2012 / Calliope Music
Review by Kathy Parsons
American Romance is the second release from composer/pianist Bernard Weinstock. It’s been thirteen years since his debut, Evening, which was solo piano. This time, Weinstock’s piano is backed by guitars, drums and percussion, and strings (all actual musicians, not keyboards or synths). Like Evening, American Romance contains a dizzying assortment of musical styles that make it impossible to put this album in a musical category (a very good thing, I think!). Weinstock received his musical training at Juilliard and The Manhattan School of Music, giving him a strong background in classical music. He combines that and his extraordinary playing technique with jazz and pop stylings that make his music accessible to the less-trained ear while keeping more sophisticated listeners challenged and intrigued. To say that this music is “different” is an understatement, yet it is not so different to be off-putting. Quite a few of the ten tracks are very energetic, so this album is much more suited to focused listening than background or meditation music. I always find it very exciting to discover (or rediscover) artists who have the courage and vision to follow their own muses, and Bernard Weinstock is certainly one of those artists.
American Romance begins with “Back Again,” a light and breezy piece that starts out as a piano solo and adds percussion and other instrumentation as it develops. “Hollywood Romance” has its roots in classical music and classic movies for the first minute and a half or so until an electric guitar bursts in over the top of the strings and changes the mood (and the era) of the piece completely. The last section of the piece returns to the more classical beginning and ends quietly. “Sunday Morning” is a relaxed and carefree piece for piano, acoustic guitar, and percussion - pure musical sunshine. “The Western Plains” is graceful and gentle like a light wind blowing tall grasses - perfect for a film soundtrack. “American Beauty” is a gorgeous piano solo - flowing, expressive and just a bit melancholy; a favorite. “A Different Peace” is mostly solo piano (strings play the last two minutes of the 6 1/2 minute piece), and my favorite track of the ten. Lyrical and graceful, Weinstock clearly demonstrates his mastery of the piano without over-the-top keyboard theatrics. “Once Upon a Time” is another favorite. Upbeat and lively, piano and percussion make a fascinating duo and create an atmosphere that is whimsical and playful. “Better Days” closes the album in a darker mood. Piano and strings set a mournful tone, with electric guitar and percussion entering about half-way into the piece and changing it from a classical style to one that is more prog-rock - big, passionate, and very dramatic. It’s an amazing album!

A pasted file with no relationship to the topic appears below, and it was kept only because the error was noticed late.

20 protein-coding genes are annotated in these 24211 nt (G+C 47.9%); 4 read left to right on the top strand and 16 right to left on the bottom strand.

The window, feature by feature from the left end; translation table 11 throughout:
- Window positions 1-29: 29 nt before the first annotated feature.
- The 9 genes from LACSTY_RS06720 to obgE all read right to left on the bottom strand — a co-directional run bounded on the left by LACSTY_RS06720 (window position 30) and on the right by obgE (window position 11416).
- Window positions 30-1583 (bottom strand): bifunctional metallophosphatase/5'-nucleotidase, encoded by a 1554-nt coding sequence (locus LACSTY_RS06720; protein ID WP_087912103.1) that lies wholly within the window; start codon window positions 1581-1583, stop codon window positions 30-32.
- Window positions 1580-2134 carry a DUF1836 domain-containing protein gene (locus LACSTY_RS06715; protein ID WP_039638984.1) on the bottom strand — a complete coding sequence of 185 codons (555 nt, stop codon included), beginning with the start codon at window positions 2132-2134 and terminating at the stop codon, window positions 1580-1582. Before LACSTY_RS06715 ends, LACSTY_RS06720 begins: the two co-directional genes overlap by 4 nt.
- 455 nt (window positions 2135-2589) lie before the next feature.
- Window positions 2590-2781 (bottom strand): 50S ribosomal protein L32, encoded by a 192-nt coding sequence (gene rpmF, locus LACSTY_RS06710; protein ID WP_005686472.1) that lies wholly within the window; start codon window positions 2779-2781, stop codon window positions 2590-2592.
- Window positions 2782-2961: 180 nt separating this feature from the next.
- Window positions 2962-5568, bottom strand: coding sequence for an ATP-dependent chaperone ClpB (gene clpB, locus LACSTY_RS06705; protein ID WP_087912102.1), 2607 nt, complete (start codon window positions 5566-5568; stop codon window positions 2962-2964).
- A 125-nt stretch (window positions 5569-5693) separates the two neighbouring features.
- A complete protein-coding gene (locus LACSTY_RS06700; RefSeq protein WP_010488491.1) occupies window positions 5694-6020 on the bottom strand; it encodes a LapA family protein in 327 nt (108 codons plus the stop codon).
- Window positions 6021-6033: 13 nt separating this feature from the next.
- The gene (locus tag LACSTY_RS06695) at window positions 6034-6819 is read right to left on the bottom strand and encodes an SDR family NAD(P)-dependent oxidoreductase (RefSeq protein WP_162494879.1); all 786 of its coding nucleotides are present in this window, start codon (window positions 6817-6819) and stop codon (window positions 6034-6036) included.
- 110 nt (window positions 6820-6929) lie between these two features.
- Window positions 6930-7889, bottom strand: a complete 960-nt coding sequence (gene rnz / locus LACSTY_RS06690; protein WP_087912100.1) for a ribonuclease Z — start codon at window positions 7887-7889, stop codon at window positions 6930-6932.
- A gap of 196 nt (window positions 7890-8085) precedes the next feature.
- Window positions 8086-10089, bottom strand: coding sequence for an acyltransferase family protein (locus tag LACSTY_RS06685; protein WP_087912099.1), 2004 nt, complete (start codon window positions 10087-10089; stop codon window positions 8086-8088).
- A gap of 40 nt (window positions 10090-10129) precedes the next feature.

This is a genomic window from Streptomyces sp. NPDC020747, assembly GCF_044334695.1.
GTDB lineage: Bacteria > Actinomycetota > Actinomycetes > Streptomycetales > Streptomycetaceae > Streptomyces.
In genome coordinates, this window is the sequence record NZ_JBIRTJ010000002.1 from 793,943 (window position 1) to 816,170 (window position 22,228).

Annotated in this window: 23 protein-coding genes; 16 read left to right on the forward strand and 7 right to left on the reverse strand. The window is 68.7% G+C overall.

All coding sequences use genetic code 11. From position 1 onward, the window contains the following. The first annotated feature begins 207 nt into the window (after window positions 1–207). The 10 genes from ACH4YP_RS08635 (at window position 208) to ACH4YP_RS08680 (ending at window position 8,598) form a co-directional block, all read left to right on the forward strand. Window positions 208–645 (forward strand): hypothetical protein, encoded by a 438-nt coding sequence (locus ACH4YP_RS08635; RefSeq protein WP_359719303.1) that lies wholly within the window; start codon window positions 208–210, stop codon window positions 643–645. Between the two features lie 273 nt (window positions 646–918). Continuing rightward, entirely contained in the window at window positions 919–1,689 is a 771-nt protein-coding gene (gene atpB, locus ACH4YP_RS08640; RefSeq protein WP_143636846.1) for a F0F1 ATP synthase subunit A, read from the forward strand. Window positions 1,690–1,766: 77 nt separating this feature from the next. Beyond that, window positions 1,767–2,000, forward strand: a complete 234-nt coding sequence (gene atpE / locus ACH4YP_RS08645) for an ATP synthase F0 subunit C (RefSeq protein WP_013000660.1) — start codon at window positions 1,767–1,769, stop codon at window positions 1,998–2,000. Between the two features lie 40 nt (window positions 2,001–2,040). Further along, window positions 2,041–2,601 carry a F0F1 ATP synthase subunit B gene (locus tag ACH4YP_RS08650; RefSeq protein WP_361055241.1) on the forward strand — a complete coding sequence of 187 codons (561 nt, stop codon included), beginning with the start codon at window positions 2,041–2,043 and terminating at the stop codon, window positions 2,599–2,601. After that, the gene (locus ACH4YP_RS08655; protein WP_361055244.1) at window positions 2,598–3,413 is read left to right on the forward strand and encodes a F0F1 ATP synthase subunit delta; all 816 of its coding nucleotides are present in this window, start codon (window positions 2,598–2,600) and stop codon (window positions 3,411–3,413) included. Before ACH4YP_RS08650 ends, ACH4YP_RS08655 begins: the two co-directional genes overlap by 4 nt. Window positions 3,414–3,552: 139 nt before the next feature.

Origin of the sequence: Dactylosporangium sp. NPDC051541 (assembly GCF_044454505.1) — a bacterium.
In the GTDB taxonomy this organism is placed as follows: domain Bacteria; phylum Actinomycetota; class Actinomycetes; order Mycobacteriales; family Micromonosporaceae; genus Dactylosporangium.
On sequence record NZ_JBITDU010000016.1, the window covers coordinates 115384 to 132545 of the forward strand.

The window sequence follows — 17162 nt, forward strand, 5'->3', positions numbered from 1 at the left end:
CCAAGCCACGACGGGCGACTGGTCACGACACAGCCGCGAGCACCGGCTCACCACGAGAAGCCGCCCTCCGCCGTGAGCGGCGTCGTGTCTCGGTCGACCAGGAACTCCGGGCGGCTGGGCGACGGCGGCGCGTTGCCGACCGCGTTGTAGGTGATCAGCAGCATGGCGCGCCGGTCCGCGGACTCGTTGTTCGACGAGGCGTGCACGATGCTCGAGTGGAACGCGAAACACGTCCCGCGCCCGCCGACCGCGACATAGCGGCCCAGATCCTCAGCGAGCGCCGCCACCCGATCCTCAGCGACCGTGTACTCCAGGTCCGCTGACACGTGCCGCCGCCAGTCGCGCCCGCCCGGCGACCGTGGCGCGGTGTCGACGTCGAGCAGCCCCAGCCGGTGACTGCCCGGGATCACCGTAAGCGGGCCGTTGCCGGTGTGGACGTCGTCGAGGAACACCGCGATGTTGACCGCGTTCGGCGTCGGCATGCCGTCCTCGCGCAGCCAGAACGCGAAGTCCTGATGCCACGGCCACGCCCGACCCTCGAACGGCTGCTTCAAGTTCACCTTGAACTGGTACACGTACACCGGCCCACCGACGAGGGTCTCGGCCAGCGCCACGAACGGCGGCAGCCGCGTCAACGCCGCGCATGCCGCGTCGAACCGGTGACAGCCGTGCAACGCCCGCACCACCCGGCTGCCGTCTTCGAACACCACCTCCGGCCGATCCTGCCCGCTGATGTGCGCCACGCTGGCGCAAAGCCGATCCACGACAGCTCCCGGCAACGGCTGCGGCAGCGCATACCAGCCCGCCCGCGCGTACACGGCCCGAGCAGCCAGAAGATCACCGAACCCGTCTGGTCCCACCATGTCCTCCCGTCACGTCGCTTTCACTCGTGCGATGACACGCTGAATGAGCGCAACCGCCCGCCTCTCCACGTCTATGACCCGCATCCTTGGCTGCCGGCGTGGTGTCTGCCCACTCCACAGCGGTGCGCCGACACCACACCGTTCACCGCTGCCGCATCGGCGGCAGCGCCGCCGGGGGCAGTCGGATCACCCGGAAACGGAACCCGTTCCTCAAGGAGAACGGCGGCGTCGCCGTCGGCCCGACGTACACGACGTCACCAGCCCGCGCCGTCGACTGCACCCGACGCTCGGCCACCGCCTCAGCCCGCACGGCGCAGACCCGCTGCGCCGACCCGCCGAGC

American Romance is not an album that is going to appeal listeners who want meditation music or a quiet background for a dinner party, but those who are a bit more adventurous will love it. It is available from Amazon, iTunes, and CD Baby.
July 4, 2012